Kendall told the audience of several hundred Wall Street financiers that he planned to push for more competitive prototyping, more Performance Based Logistics (PBL) contracts, and more of the wide array of acquisition reforms the Pentagon groups under the rubric Better Buying Power 2.

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Questions surround Special Operations’ body armor recall

U.S. Special Operations Command is recalling thousands of body armor plates after discovering a manufacturer’s defect that could put operators at risk. At the same time defense industry experts are questioning whether SOCOM may have added to the risk by searching for the lightest plates possible.

Throughout the war, elite troops have worn body armor known as the Special Operations Forces Equipment Advanced Requirements, or SPEAR, made by Ceradyne Defense. The lightweight, ceramic plates have proven to be effective at stopping enemy rifle bullets and weigh significantly less than the conventional Army’s Enhanced Small Arms Protective Insert, or ESAPI.

A little less than a year ago, government inspectors discovered a defect in Ceradyne’s new SPEAR Gen III plates. The special, metal “crack arrestor” in the back of the plate began separating or “delaminating” from the plate’s ceramic material. The arrestor was designed to reduce the spreading of cracks in the ceramic when dropped – a common characteristic of all ceramic body armor plates.

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DHS contractor allegedly fixed an airplane with paper clips

Jerry Edward Kuwata, formerly an executive at an airplane repair company with government contracts, pleaded guilty to “recklessly endangering the safety of aircraft,” the Justice Department announced.

Kuwata, a former executive with WECO Aerospace Systems Inc., concealed facts about repairs from customers and did not ensure that repairs were done according to Federal Aviation Administration regulations, said U.S Attorney Benjamin Wagner of the Eastern District of California. WECO’s clients included the Homeland Security Department and the City of Los Angeles.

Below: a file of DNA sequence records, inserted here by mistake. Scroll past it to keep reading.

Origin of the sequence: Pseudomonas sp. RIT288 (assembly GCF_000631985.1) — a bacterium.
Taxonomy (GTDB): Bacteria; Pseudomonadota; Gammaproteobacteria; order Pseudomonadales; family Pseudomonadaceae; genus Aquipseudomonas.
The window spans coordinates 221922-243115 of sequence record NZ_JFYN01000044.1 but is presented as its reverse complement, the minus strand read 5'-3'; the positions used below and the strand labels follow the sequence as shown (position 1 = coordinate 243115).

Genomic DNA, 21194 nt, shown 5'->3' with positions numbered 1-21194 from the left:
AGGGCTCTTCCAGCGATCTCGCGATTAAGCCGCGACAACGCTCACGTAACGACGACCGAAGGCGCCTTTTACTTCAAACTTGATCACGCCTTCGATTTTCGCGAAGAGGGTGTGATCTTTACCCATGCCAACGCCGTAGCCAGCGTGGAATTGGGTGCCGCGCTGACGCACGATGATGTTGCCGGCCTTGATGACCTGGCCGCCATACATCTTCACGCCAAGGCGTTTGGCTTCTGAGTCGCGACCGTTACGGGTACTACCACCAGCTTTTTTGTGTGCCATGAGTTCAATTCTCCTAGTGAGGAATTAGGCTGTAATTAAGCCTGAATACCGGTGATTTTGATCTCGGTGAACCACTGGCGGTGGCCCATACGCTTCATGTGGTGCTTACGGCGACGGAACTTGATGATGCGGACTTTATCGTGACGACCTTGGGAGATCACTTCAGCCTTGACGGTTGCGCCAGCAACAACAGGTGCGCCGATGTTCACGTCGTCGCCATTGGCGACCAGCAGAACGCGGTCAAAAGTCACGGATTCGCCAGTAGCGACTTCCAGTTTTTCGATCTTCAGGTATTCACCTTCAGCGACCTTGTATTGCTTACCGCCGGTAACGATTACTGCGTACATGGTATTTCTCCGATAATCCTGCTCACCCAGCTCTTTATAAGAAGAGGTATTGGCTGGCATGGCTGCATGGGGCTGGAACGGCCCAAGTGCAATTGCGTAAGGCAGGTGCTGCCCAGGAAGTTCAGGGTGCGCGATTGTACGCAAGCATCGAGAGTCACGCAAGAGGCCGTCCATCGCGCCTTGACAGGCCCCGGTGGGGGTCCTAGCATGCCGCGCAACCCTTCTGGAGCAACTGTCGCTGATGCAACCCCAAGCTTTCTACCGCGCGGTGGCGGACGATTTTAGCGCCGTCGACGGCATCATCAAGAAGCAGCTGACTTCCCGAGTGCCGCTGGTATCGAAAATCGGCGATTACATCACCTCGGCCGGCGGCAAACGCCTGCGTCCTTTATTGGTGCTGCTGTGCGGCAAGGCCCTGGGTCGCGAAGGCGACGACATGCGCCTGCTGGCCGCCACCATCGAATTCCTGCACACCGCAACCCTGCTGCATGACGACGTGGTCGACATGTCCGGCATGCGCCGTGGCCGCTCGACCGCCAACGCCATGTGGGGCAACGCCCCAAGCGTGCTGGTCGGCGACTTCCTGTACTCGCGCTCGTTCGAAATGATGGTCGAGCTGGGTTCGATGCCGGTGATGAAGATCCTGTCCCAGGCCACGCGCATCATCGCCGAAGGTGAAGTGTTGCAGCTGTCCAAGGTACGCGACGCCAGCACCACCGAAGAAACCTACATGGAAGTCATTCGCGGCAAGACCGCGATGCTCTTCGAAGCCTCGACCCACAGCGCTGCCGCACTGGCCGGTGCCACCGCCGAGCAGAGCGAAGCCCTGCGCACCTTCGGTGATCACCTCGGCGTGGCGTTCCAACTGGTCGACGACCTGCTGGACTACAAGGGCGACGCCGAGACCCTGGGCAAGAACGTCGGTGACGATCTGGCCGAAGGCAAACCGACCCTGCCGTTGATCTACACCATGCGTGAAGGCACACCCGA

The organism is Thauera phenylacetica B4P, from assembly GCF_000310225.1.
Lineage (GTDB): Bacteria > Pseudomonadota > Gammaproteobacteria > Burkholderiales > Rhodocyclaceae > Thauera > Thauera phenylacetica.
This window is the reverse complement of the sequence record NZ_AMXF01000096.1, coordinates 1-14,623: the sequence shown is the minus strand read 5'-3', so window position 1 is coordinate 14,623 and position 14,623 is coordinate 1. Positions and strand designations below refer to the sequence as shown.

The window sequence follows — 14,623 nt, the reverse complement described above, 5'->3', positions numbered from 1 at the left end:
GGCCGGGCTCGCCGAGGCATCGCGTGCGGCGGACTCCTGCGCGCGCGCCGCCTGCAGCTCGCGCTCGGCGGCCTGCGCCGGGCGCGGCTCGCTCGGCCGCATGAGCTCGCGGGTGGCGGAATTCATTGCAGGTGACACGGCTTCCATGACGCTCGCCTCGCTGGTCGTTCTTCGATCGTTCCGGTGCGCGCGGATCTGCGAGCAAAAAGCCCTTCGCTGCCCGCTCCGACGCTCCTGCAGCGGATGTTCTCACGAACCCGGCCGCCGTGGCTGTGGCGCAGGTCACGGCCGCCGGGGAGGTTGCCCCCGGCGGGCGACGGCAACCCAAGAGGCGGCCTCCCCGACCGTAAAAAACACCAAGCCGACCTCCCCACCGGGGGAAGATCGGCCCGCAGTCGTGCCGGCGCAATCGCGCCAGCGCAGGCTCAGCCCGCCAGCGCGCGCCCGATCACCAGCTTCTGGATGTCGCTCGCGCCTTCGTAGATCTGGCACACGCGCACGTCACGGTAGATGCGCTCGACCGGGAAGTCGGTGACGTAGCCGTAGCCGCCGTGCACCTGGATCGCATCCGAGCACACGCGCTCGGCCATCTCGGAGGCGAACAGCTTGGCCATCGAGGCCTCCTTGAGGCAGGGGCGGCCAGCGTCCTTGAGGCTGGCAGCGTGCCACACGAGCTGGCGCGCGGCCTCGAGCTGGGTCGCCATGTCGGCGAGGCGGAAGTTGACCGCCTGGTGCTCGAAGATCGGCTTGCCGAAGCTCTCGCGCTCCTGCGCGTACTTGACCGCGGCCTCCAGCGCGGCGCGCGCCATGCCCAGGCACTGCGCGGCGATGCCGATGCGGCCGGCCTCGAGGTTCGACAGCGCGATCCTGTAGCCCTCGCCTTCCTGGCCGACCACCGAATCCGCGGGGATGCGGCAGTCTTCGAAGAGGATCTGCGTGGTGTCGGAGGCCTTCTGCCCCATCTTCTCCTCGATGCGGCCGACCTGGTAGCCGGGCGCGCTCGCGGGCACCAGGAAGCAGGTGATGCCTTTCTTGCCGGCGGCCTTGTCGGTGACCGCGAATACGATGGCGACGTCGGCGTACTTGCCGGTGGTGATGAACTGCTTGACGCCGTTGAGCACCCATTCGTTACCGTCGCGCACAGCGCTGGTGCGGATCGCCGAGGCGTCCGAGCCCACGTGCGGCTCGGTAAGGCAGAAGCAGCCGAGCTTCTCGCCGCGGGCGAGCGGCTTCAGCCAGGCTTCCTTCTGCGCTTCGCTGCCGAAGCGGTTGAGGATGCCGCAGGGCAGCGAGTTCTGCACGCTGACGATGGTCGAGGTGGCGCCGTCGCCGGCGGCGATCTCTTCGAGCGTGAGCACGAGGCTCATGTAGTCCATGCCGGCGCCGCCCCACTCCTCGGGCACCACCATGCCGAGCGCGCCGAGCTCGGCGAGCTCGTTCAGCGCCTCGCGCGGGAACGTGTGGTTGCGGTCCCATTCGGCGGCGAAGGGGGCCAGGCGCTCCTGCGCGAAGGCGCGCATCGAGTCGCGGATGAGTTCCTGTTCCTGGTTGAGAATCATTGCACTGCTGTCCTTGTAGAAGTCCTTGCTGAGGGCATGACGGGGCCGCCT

“This conduct recklessly endangered the safety of aircraft that used the parts repaired by WECO,” Wagner said.

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Pentagon withholds $47 million from Lockheed on F-35

The Pentagon is withholding $46.5 million from Lockheed Martin Corp, its biggest contractor, because of continued flaws with a business system used to track costs and schedules for the F-35 fighter.

The money held back was assessed against two F-35 production contracts and a smaller development agreement with the Israeli Air Force that’s managed by the U.S. The funds equal 5 percent of periodic billings against the contracts for reimbursement of money spent by the company performing the work.

The F-35 has been criticized by Pentagon officials and lawmakers for test-performance failings, delays and its ballooning cost. At an estimated $395.7 billion for eventual production of 2,443 planes, the cost is up 70 percent, adjusted for inflation, from the $233 billion projected when Lockheed Martin won the program from Boeing Co. in late 2001.

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GSA appoints a new duo to run SAM

After a false start on the System for Award Management in August, General Services Administration officials have shifted the management of SAM to two of the agency’s top executives, a spokeswoman said Oct. 22.

Mary Davie, acting Federal Acquisition Service commissioner, and Casey Coleman, GSA’s CIO, are now responsible to getting SAM working, said Jackeline Stewart, deputy press secretary at GSA.

“GSA will ensure that the short-term fixes and the long-term vision of creating a common acquisition platform across government rest squarely with the leadership of our acquisitions and technical experts,” Stewart said.

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FAR Council proposes standardizing past performance evaluations

A proposed rule change to the Federal Acquisition Regulation would standardize past performance evaluation factors and rating categories above the simplified acquisition threshold.